Details emerge in Jordan hotel bombings


BAGHDAD, Iraq -- The American military command said yesterday that U.S. troops had detained a man last year with the same name as one of the Iraqis involved in the bombing attacks in Jordan last week, but had released him because he was judged not to be a threat.

Safaa Mohammad Ali was detained by the Americans in November 2004 as Marine-led forces were laying siege to the guerrilla stronghold of Fallujah, 35 miles west of Baghdad, the military said in a statement. Ali was held for about two weeks at a division-level detention area.

"A review of the circumstances of his capture by the unit determined there was no compelling evidence that he was a threat to the security of Iraq, and he was therefore released," the military said. "We cannot confirm that the person we detained is the same person allegedly involved in the bombings in Jordan."

American troops often detain large numbers of Iraqis in operations and raids, releasing many of them days later after determining that they do not pose a threat or have no useful information about the insurgency.

The Fallujah offensive was the most intense urban combat the Marine Corps had taken part in since the Vietnam War, and many young Iraqi men seized during the fighting were placed in detention centers. Support for the insurgency was fairly widespread in Fallujah, a Sunni-dominated city of 300,000 that is strongly religious.

The military's statement came a day after Jordanian officials announced the arrest of an Iraqi woman who said she had failed to blow herself up in the bombings, and it raises further questions about whether the war in Iraq has transformed this country into a training ground for militants intent on exporting terrorism elsewhere.

Suicide bombings were virtually nonexistent under the repressive, secular government of Saddam Hussein. Now, driven by hatred of the American presence and zealots such as Jordanian native Abu Musab al-Zarqawi, angry Iraqis and foreign Arabs are rallying beneath the banner of suicide-style jihad.

The Iraqi branch of al-Qaida, led by al-Zarqawi, has taken responsibility for the hotel bombings.

Prime Minister Ibrahim al-Jaafari strongly condemned the participation of Iraqis in the Jordan attacks, which killed at least 57 in three hotels. But he urged Jordanians not to feel embittered, saying yesterday that "there is a conspiracy against the Jordanian people to embitter our Jordanian sons and daughters against their Iraqi sons and brothers."

Al-Jaafari pointed out that three senior Iraqi oil officials had died in the hotel bombings. He denounced the alleged failed bomber, Sajida Mubarak Atrous al-Rishawi, 35, as "a woman who does not understand a thing except the culture of hatred and spite."

Jordanian officials say al-Rishawi was one of four bombers, all Iraqis, who strapped on explosives Wednesday and went to three hotels in Amman. Al-Rishawi's husband, Ali Hussein Ali al-Shamari, 35, accompanied her to a ballroom in the Radisson, where a Jordanian wedding party was taking place, while the other two bombers, both men, went alone to their destinations. The three men - one of whom was a 23-year-old with the same name as Ali, the detainee - detonated their explosives almost simultaneously.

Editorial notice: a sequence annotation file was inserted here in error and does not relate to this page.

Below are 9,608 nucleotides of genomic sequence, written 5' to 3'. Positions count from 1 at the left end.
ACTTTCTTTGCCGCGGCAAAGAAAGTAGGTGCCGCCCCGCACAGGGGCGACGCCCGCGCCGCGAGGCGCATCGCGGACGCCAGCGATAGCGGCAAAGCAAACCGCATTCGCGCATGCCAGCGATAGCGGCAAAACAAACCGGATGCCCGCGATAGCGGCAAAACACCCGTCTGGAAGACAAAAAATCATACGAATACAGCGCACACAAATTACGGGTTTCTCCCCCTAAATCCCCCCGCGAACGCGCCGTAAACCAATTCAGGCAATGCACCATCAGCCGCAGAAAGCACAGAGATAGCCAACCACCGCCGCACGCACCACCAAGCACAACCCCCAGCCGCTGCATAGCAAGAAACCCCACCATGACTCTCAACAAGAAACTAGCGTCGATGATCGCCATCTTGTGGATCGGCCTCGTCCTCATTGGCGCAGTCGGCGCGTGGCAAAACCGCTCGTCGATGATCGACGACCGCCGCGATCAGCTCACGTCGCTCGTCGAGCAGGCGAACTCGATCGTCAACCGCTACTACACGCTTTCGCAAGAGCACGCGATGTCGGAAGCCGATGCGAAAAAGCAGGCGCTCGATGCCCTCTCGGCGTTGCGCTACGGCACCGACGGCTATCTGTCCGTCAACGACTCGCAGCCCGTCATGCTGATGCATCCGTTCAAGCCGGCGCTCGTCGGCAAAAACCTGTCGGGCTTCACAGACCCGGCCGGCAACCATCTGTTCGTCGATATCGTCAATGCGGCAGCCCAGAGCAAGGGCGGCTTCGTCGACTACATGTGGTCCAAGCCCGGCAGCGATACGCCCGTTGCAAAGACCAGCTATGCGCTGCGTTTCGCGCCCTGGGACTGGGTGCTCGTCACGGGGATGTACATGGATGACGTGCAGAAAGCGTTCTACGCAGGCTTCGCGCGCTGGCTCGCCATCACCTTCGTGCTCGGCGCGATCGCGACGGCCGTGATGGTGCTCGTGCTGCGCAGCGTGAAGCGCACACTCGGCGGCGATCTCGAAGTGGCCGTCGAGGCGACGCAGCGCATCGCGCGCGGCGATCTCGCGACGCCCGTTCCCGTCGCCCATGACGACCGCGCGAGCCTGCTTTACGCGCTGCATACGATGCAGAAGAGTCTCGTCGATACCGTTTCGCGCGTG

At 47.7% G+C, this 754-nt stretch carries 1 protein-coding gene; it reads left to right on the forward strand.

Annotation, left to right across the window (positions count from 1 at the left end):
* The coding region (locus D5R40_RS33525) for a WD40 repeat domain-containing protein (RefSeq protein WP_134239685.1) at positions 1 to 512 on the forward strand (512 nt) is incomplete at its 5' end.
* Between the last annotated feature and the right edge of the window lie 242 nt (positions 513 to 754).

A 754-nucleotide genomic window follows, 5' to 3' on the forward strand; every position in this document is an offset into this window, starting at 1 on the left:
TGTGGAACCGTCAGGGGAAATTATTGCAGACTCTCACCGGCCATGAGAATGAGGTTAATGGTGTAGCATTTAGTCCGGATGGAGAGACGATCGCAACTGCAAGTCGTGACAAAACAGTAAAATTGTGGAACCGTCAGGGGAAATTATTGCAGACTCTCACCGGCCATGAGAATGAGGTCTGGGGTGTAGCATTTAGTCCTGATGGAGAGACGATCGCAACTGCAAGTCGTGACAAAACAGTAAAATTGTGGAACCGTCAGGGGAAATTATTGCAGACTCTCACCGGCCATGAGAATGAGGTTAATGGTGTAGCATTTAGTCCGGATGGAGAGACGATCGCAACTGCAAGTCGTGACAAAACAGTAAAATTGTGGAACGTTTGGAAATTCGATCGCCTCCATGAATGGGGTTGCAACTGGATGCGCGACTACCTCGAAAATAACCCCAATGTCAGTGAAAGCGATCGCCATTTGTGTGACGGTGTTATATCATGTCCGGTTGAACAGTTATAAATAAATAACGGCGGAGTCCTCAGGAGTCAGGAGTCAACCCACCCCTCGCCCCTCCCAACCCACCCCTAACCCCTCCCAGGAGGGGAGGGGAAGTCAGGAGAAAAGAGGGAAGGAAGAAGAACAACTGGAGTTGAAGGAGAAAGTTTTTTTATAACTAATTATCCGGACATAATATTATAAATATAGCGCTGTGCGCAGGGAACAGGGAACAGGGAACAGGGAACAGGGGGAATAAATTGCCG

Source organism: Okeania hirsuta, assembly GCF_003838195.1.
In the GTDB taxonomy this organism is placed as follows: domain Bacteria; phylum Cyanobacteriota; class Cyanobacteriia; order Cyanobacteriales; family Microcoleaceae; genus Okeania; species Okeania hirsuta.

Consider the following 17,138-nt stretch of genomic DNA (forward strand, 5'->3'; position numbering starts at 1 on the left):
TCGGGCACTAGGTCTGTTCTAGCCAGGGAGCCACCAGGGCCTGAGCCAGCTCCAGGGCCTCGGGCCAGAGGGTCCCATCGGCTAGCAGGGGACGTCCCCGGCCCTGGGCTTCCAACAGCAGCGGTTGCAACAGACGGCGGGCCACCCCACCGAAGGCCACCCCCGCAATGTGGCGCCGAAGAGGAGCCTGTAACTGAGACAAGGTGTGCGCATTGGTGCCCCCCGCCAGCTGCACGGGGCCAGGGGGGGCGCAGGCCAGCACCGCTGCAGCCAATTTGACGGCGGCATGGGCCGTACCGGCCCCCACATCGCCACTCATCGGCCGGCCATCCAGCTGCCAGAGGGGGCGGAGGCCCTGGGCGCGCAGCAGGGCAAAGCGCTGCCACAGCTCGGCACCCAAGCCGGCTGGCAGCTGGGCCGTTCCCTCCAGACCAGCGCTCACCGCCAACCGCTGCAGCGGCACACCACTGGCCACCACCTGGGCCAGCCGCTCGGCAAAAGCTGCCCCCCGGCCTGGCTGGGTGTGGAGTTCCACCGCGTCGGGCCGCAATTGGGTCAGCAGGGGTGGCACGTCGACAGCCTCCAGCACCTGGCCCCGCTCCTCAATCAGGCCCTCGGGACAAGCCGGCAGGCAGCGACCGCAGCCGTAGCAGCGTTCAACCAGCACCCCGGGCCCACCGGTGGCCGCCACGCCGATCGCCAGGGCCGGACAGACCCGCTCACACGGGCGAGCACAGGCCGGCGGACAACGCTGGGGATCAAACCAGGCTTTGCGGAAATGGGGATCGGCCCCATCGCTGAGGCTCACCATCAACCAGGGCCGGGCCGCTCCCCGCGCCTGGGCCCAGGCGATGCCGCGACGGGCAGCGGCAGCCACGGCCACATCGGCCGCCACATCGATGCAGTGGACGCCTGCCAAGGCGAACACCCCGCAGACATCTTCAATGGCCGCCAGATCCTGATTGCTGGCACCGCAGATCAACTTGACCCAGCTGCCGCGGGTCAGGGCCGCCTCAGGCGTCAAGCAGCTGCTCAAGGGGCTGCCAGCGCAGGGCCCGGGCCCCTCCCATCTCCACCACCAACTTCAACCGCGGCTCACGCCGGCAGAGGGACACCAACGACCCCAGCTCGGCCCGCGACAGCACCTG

Al-Rishawi comes from Fallujah, and she belongs to the same tribe as Sadoun al-Dulaimi, the Iraqi defense minister. Jordanian officials said one of her brothers had been a senior aide to Zarqawi.

Residents of Fallujah said yesterday that the brother's name was Thamer Mubarak Atrous al-Rishawi and that he was killed in fighting in April 2004, when the Marines tried assaulting the city after four American security contractors were ambushed, shot dead and mutilated. Thamer al-Rishawi was the leader of an insurgent cell but was not as high-ranking in the al-Zarqawi organization as the Jordanians had stated, the residents said.

The residents, who spoke on the condition of anonymity for fear of retribution by insurgents, said two other Rishawi brothers and two additional relatives were also killed in confrontations with U.S. forces in Anbar province, the western Sunni-dominated swath of desert that includes Fallujah.

The city is now virtually a police state, with random checkpoints and frequent street patrols by Marines and Iraqi soldiers, mainly Shiite Arabs. The Central Intelligence Agency recently issued reports warning that a new generation of jihadists was being trained in the Iraq war, and that these fighters could soon take their cause to other countries, as the mujahedeen in Afghanistan did after the Soviet withdrawal in 1989.

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